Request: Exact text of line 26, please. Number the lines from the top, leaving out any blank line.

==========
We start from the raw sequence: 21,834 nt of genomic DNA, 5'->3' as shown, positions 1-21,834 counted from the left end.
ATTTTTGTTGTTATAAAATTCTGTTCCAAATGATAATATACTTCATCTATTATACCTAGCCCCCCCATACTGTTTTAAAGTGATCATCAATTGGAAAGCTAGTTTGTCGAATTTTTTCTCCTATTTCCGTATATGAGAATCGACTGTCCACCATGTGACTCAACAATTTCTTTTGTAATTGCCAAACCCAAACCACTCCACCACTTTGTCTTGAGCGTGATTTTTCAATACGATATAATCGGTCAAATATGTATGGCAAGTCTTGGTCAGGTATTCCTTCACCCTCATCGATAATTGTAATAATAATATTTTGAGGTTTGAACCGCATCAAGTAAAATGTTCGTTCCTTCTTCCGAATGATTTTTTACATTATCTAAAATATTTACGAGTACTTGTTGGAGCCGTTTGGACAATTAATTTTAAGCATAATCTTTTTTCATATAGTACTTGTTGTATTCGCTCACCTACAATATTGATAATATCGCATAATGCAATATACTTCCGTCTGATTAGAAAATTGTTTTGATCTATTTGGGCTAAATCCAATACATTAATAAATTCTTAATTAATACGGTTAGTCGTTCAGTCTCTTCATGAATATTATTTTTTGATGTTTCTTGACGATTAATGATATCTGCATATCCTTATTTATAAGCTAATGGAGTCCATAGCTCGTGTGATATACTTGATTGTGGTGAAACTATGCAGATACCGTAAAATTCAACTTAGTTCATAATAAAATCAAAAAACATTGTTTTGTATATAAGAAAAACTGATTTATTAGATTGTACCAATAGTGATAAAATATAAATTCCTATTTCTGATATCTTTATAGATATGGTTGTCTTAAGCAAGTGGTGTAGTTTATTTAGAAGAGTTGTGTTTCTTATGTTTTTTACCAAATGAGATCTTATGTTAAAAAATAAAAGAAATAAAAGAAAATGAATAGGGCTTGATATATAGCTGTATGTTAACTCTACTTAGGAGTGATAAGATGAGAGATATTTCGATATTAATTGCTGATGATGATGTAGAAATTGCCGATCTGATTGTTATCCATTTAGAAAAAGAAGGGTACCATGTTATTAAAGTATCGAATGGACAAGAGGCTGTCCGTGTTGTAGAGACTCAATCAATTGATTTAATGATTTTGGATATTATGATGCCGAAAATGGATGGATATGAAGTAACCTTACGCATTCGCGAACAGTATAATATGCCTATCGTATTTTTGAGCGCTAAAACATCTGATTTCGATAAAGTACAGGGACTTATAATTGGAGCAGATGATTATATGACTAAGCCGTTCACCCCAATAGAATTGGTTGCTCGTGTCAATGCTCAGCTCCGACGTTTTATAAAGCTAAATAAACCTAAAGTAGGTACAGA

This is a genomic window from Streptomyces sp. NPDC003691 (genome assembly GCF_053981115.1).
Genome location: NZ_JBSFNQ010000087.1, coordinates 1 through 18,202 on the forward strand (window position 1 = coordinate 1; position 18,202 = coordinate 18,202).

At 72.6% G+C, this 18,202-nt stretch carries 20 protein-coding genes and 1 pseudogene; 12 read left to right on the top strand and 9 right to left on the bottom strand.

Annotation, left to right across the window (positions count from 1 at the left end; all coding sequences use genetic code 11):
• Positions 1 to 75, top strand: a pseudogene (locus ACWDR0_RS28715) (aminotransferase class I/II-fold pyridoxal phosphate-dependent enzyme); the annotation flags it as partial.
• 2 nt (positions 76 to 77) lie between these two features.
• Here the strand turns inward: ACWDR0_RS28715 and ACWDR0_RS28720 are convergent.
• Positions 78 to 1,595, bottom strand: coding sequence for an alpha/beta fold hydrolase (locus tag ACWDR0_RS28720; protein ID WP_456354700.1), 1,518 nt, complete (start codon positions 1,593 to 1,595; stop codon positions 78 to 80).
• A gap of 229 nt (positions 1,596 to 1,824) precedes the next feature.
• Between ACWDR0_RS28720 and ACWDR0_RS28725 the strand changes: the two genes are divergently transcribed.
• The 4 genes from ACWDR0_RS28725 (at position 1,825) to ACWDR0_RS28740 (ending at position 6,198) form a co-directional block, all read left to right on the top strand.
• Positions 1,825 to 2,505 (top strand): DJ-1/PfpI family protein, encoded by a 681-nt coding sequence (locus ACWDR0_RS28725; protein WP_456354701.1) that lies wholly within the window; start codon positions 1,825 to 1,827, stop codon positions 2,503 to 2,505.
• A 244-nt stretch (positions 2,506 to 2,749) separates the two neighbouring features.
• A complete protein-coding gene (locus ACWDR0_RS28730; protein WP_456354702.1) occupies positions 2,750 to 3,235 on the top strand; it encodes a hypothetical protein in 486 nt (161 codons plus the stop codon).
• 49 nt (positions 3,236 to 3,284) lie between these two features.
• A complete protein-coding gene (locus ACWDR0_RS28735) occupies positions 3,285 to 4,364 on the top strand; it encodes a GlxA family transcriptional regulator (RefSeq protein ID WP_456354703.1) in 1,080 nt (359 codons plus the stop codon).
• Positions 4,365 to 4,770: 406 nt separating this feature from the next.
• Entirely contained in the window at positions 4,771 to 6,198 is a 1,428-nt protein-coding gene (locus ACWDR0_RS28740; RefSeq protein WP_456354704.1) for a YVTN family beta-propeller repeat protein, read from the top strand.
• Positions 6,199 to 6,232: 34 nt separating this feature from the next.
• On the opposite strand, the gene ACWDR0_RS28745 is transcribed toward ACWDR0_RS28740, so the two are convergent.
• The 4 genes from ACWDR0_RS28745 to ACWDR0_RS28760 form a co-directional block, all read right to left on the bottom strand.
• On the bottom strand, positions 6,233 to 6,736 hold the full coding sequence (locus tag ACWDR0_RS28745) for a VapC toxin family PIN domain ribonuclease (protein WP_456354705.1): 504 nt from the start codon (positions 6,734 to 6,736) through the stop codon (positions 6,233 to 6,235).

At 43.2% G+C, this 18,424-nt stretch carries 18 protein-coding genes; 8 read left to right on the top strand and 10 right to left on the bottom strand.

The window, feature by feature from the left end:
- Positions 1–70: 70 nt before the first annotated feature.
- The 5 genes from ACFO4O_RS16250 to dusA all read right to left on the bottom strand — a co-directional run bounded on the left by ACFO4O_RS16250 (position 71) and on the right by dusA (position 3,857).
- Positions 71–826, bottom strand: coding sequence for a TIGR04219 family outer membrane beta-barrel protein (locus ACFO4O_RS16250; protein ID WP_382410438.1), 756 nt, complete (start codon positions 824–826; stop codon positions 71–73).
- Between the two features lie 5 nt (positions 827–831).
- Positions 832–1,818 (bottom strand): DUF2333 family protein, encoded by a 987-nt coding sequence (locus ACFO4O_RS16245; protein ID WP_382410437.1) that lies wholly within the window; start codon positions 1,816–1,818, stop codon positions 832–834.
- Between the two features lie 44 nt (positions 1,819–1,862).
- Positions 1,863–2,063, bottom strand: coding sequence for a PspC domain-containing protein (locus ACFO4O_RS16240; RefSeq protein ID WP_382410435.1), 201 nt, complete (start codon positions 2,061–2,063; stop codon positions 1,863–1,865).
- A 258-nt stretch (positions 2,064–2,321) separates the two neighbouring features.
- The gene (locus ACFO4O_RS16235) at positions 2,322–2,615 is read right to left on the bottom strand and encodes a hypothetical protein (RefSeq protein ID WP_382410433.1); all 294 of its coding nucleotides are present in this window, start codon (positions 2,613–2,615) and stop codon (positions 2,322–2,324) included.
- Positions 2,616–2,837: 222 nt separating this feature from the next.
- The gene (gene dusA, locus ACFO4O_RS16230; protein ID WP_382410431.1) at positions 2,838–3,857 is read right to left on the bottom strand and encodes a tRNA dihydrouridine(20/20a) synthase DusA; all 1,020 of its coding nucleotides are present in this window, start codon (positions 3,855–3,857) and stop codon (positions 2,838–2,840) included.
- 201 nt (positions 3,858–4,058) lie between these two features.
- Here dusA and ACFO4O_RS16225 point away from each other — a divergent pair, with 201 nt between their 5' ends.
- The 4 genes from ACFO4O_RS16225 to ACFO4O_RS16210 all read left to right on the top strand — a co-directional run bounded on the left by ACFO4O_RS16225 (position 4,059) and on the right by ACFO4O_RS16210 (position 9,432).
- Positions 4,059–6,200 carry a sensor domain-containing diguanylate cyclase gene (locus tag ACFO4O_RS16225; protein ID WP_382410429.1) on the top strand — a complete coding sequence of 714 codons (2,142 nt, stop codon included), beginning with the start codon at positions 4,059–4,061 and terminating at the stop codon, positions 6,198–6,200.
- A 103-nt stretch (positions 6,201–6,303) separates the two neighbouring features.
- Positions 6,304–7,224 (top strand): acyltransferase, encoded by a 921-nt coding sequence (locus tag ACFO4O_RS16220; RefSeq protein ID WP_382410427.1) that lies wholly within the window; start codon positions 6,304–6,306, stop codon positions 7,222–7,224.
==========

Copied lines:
The window, feature by feature from the left end: